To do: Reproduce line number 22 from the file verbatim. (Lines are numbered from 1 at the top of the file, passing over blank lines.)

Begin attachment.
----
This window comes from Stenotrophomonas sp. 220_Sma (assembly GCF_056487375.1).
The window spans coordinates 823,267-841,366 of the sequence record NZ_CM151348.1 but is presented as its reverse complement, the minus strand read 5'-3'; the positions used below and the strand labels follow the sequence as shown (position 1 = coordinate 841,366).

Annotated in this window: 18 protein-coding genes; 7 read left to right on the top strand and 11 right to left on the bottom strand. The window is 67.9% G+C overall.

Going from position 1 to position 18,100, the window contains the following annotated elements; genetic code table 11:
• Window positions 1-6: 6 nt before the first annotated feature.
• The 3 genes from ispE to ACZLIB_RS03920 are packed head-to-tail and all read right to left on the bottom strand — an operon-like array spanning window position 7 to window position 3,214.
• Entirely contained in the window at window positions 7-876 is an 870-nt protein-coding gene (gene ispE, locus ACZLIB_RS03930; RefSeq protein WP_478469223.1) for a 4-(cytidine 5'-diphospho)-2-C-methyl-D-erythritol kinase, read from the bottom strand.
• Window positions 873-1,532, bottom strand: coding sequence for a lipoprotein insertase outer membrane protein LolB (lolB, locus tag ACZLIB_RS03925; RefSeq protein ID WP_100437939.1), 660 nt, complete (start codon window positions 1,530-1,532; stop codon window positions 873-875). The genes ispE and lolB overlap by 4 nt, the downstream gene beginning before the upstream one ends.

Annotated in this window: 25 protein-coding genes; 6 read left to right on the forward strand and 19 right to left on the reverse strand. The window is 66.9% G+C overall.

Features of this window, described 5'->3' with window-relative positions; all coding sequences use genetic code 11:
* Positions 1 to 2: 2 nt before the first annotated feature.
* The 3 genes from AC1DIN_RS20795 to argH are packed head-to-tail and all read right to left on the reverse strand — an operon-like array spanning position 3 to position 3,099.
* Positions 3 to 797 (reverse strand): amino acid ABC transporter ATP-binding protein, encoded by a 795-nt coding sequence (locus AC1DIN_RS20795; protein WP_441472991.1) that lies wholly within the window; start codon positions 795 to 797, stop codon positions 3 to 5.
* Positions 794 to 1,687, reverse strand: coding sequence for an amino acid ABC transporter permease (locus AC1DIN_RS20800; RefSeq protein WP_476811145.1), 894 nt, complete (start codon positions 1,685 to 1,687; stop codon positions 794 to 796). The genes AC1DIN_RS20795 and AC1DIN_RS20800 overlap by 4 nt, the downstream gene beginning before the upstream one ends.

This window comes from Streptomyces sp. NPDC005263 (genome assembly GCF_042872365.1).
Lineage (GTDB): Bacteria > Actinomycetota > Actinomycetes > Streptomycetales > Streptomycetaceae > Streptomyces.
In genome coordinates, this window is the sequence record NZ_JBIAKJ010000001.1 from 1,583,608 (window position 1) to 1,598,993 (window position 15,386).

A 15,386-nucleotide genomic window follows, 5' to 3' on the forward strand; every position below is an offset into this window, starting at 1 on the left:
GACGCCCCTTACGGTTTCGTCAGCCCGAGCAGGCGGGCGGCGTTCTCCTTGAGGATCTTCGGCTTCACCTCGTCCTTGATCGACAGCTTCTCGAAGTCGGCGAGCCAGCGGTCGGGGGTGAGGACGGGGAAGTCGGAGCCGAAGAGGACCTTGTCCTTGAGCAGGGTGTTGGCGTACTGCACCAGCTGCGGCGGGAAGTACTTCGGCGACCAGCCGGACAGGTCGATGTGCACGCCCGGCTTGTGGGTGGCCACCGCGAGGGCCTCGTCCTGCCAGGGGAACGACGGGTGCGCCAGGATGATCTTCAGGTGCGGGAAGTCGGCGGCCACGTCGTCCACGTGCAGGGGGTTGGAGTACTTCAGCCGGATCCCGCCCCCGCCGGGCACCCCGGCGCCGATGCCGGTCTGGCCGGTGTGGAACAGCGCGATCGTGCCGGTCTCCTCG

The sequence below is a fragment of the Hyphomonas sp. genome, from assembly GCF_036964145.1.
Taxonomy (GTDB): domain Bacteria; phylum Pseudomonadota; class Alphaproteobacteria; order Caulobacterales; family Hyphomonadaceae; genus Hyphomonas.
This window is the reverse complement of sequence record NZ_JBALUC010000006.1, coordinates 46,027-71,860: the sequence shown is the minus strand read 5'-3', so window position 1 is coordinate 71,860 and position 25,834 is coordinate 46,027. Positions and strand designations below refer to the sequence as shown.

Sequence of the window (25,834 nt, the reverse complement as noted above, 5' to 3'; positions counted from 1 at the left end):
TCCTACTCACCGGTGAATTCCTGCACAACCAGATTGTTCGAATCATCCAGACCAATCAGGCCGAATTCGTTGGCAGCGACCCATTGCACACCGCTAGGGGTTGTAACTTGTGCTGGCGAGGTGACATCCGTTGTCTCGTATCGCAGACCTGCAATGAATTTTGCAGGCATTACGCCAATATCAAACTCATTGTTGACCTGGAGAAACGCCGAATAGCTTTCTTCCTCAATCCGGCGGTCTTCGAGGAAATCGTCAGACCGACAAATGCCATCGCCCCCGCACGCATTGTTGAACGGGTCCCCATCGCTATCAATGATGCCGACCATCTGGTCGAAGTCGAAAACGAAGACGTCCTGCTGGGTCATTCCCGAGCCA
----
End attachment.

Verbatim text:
This window is the reverse complement of sequence record NZ_JBALUC010000006.1, coordinates 46,027-71,860: the sequence shown is the minus strand read 5'-3', so window position 1 is coordinate 71,860 and position 25,834 is coordinate 46,027. Positions and strand designations below refer to the sequence as shown.